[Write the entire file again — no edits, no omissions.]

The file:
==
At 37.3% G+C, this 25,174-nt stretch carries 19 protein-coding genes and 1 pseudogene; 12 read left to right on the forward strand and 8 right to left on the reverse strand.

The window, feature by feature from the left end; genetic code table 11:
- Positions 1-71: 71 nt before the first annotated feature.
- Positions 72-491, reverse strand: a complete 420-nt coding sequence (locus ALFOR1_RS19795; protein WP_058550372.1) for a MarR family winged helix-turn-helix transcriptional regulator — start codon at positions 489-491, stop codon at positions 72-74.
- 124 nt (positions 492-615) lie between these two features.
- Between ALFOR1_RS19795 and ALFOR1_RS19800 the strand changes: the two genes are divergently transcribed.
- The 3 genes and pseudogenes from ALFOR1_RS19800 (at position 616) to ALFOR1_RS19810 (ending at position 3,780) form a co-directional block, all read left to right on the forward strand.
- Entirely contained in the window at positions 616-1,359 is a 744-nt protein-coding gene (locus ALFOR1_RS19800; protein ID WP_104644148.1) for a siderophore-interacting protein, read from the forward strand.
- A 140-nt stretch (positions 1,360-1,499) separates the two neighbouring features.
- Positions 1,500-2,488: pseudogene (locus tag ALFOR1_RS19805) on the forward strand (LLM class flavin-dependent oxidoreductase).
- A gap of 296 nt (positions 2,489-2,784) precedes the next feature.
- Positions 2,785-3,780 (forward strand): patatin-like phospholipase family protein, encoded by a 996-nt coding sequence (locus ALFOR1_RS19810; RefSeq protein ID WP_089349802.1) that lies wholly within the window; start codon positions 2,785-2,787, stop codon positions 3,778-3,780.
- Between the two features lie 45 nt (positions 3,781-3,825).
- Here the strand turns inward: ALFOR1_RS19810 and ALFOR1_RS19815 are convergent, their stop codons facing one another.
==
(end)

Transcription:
At 37.3% G+C, this 25,174-nt stretch carries 19 protein-coding genes and 1 pseudogene; 12 read left to right on the forward strand and 8 right to left on the reverse strand.

The window, feature by feature from the left end; genetic code table 11:
- Positions 1-71: 71 nt before the first annotated feature.
- Positions 72-491, reverse strand: a complete 420-nt coding sequence (locus ALFOR1_RS19795; protein WP_058550372.1) for a MarR family winged helix-turn-helix transcriptional regulator — start codon at positions 489-491, stop codon at positions 72-74.
- 124 nt (positions 492-615) lie between these two features.
- Between ALFOR1_RS19795 and ALFOR1_RS19800 the strand changes: the two genes are divergently transcribed.
- The 3 genes and pseudogenes from ALFOR1_RS19800 (at position 616) to ALFOR1_RS19810 (ending at position 3,780) form a co-directional block, all read left to right on the forward strand.
- Entirely contained in the window at positions 616-1,359 is a 744-nt protein-coding gene (locus ALFOR1_RS19800; protein ID WP_104644148.1) for a siderophore-interacting protein, read from the forward strand.
- A 140-nt stretch (positions 1,360-1,499) separates the two neighbouring features.
- Positions 1,500-2,488: pseudogene (locus tag ALFOR1_RS19805) on the forward strand (LLM class flavin-dependent oxidoreductase).
- A gap of 296 nt (positions 2,489-2,784) precedes the next feature.
- Positions 2,785-3,780 (forward strand): patatin-like phospholipase family protein, encoded by a 996-nt coding sequence (locus ALFOR1_RS19810; RefSeq protein ID WP_089349802.1) that lies wholly within the window; start codon positions 2,785-2,787, stop codon positions 3,778-3,780.
- Between the two features lie 45 nt (positions 3,781-3,825).
- Here the strand turns inward: ALFOR1_RS19810 and ALFOR1_RS19815 are convergent, their stop codons facing one another.